Viral, it’s like jazz for all the cool kids on the street

Talking with the hip, edgy interactive marketing kids [that many agencies/companies think are the future of marketing], the common thread seems to be exasperation with...

Talking with the hip, edgy interactive marketing kids [that many agencies/companies think are the future of marketing], the common thread seems to be exasperation with "viral." As in, suits talking in the abstract that the company needs "something viral."

I also hear stories of agencies foolishly promising clients 100,000 or more hits on the viral Web site they're pushing out. I know clients want results, but no one knows what will stick, what won't.

A friend forwarded me a link to a new campaign for Office Max. It's totally viral, dude, with Web sites like Reindeer Arm Wrestling and Elf Yourself. Save for interspersed product placements and branding on the bottom-right corner, it has nothing to do with the stodgy office supplier company.

And they probably think that's a good thing.

Because kids will be like, "Wow, these cats dig my lifestyle. I like arm-wrestling with reindeer. Let's go buy all our rave equipment at Office Max."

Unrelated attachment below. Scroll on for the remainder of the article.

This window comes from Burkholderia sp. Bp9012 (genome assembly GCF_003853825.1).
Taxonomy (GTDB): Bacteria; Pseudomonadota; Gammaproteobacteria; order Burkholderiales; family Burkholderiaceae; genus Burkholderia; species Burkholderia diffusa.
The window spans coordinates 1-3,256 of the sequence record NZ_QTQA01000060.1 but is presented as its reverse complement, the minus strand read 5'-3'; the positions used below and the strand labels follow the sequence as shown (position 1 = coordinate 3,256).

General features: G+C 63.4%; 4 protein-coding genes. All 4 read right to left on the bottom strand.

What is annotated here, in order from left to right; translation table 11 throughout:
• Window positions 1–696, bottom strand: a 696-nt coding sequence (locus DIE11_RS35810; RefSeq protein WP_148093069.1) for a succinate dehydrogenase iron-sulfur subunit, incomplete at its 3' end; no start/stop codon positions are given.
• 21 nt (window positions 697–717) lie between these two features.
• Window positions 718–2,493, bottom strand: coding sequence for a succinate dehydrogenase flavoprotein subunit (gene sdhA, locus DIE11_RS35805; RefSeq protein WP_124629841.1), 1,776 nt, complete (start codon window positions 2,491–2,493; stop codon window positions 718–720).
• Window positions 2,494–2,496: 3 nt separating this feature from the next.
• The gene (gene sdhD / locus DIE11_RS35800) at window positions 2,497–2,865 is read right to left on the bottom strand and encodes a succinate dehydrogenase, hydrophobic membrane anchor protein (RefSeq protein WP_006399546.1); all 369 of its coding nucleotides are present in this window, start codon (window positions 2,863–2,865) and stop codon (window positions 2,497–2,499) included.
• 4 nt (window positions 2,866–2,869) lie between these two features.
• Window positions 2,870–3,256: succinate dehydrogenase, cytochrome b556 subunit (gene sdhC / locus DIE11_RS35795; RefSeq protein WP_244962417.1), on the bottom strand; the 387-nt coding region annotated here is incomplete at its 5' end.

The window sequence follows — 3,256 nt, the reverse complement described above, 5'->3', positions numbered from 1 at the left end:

I find dubious claims that these viral-for-viral-sake things ever really pay dividends. Here's an AdWeek take on Subservient Chicken. Even those who enjoy reindeer boxing or whatever are never going to remember who created the sites. When it comes to brand recognition, I don't believe these campaigns truly provide value.

I came across these ads from a friend, who sends me PR/marketing-type stuff. When I asked him if I could post about it, he said sure.

I double-checked, making sure he wouldn't get in trouble for sending to a journalist.

His response?

"Sure - i don't own Office Depot."

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